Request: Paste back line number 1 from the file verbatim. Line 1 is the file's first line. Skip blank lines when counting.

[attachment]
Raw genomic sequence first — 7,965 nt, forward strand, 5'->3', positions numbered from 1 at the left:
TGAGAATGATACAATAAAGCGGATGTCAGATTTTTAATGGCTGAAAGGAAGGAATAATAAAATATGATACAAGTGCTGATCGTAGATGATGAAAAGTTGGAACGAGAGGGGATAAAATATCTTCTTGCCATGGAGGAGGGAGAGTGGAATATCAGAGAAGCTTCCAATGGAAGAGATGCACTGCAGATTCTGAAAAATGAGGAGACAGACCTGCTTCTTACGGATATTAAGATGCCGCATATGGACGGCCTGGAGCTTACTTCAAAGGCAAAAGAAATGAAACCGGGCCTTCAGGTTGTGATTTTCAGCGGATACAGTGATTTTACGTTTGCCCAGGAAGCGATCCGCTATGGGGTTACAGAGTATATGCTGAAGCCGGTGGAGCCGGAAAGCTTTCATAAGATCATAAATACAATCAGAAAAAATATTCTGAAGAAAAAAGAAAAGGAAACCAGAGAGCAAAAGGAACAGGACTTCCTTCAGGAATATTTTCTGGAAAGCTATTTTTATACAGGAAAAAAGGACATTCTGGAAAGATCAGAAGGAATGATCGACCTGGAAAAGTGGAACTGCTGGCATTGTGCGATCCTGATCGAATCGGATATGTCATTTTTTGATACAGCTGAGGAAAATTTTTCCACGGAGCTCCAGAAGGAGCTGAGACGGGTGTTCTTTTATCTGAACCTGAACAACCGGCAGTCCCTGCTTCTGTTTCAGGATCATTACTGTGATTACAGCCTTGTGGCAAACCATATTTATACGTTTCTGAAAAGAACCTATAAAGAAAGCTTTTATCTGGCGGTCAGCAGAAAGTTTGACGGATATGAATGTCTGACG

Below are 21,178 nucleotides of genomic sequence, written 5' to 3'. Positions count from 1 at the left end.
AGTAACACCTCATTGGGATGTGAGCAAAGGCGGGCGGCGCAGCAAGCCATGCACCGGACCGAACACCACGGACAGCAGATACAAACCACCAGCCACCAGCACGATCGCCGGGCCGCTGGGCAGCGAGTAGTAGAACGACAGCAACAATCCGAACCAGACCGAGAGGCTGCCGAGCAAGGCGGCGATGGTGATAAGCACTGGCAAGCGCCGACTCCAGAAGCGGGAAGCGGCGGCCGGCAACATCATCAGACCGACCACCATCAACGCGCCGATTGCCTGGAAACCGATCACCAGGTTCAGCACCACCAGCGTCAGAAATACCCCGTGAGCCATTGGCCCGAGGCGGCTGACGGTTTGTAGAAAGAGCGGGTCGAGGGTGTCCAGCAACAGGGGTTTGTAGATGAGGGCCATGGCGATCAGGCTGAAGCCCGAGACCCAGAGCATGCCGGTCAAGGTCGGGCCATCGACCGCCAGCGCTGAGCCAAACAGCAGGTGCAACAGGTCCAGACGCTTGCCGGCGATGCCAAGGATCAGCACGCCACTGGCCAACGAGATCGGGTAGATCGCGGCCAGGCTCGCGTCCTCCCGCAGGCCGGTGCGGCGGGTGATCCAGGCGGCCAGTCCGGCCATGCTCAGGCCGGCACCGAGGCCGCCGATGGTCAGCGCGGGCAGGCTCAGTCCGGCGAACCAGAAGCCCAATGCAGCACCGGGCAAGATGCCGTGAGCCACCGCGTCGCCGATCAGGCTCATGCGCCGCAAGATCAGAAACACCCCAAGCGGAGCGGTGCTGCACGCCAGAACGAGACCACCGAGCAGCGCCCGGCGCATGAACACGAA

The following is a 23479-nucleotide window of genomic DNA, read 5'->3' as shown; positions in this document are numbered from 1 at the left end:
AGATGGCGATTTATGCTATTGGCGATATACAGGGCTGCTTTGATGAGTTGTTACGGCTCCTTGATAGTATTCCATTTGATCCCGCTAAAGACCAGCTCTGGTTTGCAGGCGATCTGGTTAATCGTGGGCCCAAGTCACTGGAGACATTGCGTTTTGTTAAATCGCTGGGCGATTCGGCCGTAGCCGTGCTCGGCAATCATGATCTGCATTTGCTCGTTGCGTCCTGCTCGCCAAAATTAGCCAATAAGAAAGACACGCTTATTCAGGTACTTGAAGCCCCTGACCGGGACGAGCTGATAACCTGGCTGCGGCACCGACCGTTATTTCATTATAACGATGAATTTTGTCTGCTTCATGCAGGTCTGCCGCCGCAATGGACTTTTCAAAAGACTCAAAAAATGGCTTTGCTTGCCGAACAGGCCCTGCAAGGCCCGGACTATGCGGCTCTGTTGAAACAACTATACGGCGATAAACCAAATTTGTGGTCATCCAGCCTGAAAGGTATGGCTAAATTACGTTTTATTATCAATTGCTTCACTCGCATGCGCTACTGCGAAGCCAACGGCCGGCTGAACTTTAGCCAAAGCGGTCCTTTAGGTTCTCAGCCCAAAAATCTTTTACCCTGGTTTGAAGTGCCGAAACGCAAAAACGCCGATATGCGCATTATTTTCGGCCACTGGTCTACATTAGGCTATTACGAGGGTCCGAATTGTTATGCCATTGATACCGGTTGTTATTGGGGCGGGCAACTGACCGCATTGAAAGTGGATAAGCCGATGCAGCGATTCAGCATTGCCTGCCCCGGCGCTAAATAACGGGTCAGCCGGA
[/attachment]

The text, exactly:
Raw genomic sequence first — 7,965 nt, forward strand, 5'->3', positions numbered from 1 at the left: